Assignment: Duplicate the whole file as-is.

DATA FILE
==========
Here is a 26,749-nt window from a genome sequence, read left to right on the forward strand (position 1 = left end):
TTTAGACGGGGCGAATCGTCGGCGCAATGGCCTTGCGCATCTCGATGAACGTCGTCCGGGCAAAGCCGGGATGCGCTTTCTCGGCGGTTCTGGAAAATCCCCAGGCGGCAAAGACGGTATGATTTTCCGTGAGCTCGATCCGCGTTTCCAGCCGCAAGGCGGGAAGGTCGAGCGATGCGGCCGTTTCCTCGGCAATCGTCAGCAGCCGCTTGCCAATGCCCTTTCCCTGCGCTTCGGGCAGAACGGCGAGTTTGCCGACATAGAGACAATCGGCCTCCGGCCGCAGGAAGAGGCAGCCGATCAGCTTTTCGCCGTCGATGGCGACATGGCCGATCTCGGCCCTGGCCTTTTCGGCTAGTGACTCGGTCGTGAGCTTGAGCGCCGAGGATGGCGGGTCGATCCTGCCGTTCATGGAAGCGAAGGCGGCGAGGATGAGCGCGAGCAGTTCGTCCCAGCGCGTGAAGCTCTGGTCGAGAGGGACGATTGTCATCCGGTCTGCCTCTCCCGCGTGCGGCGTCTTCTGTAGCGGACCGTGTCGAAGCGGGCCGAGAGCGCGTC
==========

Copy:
Here is a 26,749-nt window from a genome sequence, read left to right on the forward strand (position 1 = left end):
TTTAGACGGGGCGAATCGTCGGCGCAATGGCCTTGCGCATCTCGATGAACGTCGTCCGGGCAAAGCCGGGATGCGCTTTCTCGGCGGTTCTGGAAAATCCCCAGGCGGCAAAGACGGTATGATTTTCCGTGAGCTCGATCCGCGTTTCCAGCCGCAAGGCGGGAAGGTCGAGCGATGCGGCCGTTTCCTCGGCAATCGTCAGCAGCCGCTTGCCAATGCCCTTTCCCTGCGCTTCGGGCAGAACGGCGAGTTTGCCGACATAGAGACAATCGGCCTCCGGCCGCAGGAAGAGGCAGCCGATCAGCTTTTCGCCGTCGATGGCGACATGGCCGATCTCGGCCCTGGCCTTTTCGGCTAGTGACTCGGTCGTGAGCTTGAGCGCCGAGGATGGCGGGTCGATCCTGCCGTTCATGGAAGCGAAGGCGGCGAGGATGAGCGCGAGCAGTTCGTCCCAGCGCGTGAAGCTCTGGTCGAGAGGGACGATTGTCATCCGGTCTGCCTCTCCCGCGTGCGGCGTCTTCTGTAGCGGACCGTGTCGAAGCGGGCCGAGAGCGCGTC